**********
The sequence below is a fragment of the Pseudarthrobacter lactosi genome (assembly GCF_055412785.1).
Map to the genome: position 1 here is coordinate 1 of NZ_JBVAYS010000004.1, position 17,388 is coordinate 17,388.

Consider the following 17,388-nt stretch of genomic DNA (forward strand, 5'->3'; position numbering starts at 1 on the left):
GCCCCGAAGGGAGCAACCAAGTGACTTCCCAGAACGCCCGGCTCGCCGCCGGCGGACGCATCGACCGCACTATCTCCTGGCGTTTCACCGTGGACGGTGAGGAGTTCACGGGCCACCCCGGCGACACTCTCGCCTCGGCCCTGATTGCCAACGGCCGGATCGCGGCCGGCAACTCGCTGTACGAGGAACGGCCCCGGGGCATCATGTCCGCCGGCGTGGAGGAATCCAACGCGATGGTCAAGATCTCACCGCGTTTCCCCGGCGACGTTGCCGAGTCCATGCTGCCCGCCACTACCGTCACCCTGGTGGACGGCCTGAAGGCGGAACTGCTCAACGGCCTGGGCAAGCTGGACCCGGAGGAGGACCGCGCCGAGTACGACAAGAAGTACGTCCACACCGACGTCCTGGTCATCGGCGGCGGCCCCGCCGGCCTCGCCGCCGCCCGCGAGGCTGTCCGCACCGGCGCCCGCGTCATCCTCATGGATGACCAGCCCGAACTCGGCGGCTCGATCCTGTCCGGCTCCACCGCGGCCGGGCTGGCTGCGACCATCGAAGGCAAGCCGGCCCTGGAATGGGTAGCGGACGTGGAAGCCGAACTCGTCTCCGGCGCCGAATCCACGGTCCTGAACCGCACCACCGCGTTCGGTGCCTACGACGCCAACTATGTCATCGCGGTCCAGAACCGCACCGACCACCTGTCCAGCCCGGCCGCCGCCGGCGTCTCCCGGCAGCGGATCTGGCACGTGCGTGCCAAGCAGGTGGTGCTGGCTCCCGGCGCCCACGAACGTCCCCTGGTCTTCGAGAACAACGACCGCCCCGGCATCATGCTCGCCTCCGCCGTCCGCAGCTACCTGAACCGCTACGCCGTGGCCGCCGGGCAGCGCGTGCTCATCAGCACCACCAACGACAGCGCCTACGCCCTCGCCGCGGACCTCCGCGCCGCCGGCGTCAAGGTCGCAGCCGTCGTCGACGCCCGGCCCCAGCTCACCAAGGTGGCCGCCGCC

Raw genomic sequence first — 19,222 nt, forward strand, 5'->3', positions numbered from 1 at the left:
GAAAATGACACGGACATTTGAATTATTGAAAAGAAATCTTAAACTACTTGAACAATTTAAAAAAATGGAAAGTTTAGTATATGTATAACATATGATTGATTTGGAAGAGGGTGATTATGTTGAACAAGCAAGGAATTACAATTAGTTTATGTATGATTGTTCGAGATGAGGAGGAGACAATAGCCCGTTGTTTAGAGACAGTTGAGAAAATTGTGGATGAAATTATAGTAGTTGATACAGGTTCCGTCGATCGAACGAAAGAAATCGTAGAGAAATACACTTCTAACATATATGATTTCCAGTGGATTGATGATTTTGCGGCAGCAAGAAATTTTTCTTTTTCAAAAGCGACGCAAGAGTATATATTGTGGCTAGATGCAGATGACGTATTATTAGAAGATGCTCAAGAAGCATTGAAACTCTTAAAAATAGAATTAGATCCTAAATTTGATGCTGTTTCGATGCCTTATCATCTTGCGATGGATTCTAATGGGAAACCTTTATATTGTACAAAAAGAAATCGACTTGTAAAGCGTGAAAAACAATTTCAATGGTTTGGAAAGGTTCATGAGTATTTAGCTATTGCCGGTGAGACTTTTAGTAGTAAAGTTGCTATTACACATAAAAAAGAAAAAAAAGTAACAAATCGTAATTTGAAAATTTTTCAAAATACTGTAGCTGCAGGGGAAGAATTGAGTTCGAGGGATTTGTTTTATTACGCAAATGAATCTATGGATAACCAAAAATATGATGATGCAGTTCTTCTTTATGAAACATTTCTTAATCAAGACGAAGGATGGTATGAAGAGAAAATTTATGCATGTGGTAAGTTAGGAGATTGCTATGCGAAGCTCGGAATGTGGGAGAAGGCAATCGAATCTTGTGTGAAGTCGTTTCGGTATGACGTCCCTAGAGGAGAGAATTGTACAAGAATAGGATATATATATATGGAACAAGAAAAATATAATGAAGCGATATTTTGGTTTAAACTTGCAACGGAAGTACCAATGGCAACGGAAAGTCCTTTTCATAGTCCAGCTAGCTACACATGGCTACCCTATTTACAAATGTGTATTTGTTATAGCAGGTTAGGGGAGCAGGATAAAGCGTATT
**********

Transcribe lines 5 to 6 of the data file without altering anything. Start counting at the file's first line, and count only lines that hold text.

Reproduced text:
Raw genomic sequence first — 19,222 nt, forward strand, 5'->3', positions numbered from 1 at the left:
GAAAATGACACGGACATTTGAATTATTGAAAAGAAATCTTAAACTACTTGAACAATTTAAAAAAATGGAAAGTTTAGTATATGTATAACATATGATTGATTTGGAAGAGGGTGATTATGTTGAACAAGCAAGGAATTACAATTAGTTTATGTATGATTGTTCGAGATGAGGAGGAGACAATAGCCCGTTGTTTAGAGACAGTTGAGAAAATTGTGGATGAAATTATAGTAGTTGATACAGGTTCCGTCGATCGAACGAAAGAAATCGTAGAGAAATACACTTCTAACATATATGATTTCCAGTGGATTGATGATTTTGCGGCAGCAAGAAATTTTTCTTTTTCAAAAGCGACGCAAGAGTATATATTGTGGCTAGATGCAGATGACGTATTATTAGAAGATGCTCAAGAAGCATTGAAACTCTTAAAAATAGAATTAGATCCTAAATTTGATGCTGTTTCGATGCCTTATCATCTTGCGATGGATTCTAATGGGAAACCTTTATATTGTACAAAAAGAAATCGACTTGTAAAGCGTGAAAAACAATTTCAATGGTTTGGAAAGGTTCATGAGTATTTAGCTATTGCCGGTGAGACTTTTAGTAGTAAAGTTGCTATTACACATAAAAAAGAAAAAAAAGTAACAAATCGTAATTTGAAAATTTTTCAAAATACTGTAGCTGCAGGGGAAGAATTGAGTTCGAGGGATTTGTTTTATTACGCAAATGAATCTATGGATAACCAAAAATATGATGATGCAGTTCTTCTTTATGAAACATTTCTTAATCAAGACGAAGGATGGTATGAAGAGAAAATTTATGCATGTGGTAAGTTAGGAGATTGCTATGCGAAGCTCGGAATGTGGGAGAAGGCAATCGAATCTTGTGTGAAGTCGTTTCGGTATGACGTCCCTAGAGGAGAGAATTGTACAAGAATAGGATATATATATATGGAACAAGAAAAATATAATGAAGCGATATTTTGGTTTAAACTTGCAACGGAAGTACCAATGGCAACGGAAAGTCCTTTTCATAGTCCAGCTAGCTACACATGGCTACCCTATTTACAAATGTGTATTTGTTATAGCAGGTTAGGGGAGCAGGATAAAGCGTATT